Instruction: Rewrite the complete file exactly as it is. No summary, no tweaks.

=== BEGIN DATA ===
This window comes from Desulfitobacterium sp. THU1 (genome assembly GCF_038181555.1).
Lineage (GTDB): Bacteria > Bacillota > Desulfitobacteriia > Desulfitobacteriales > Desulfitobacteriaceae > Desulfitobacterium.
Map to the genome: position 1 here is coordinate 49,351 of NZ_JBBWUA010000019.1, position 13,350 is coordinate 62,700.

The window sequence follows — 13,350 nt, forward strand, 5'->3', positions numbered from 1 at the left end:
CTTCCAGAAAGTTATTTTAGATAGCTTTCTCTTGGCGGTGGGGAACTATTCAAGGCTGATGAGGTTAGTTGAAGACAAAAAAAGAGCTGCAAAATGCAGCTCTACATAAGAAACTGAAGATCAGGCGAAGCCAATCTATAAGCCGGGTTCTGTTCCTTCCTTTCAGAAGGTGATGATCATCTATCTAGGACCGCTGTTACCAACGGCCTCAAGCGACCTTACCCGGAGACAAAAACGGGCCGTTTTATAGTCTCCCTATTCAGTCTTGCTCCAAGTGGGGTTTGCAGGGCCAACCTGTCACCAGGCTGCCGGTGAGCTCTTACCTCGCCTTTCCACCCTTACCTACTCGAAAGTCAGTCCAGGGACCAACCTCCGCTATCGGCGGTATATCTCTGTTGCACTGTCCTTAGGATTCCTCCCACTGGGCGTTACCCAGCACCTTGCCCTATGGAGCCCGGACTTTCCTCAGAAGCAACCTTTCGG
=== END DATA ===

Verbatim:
This window comes from Desulfitobacterium sp. THU1 (genome assembly GCF_038181555.1).
Lineage (GTDB): Bacteria > Bacillota > Desulfitobacteriia > Desulfitobacteriales > Desulfitobacteriaceae > Desulfitobacterium.
Map to the genome: position 1 here is coordinate 49,351 of NZ_JBBWUA010000019.1, position 13,350 is coordinate 62,700.

The window sequence follows — 13,350 nt, forward strand, 5'->3', positions numbered from 1 at the left end:
CTTCCAGAAAGTTATTTTAGATAGCTTTCTCTTGGCGGTGGGGAACTATTCAAGGCTGATGAGGTTAGTTGAAGACAAAAAAAGAGCTGCAAAATGCAGCTCTACATAAGAAACTGAAGATCAGGCGAAGCCAATCTATAAGCCGGGTTCTGTTCCTTCCTTTCAGAAGGTGATGATCATCTATCTAGGACCGCTGTTACCAACGGCCTCAAGCGACCTTACCCGGAGACAAAAACGGGCCGTTTTATAGTCTCCCTATTCAGTCTTGCTCCAAGTGGGGTTTGCAGGGCCAACCTGTCACCAGGCTGCCGGTGAGCTCTTACCTCGCCTTTCCACCCTTACCTACTCGAAAGTCAGTCCAGGGACCAACCTCCGCTATCGGCGGTATATCTCTGTTGCACTGTCCTTAGGATTCCTCCCACTGGGCGTTACCCAGCACCTTGCCCTATGGAGCCCGGACTTTCCTCAGAAGCAACCTTTCGG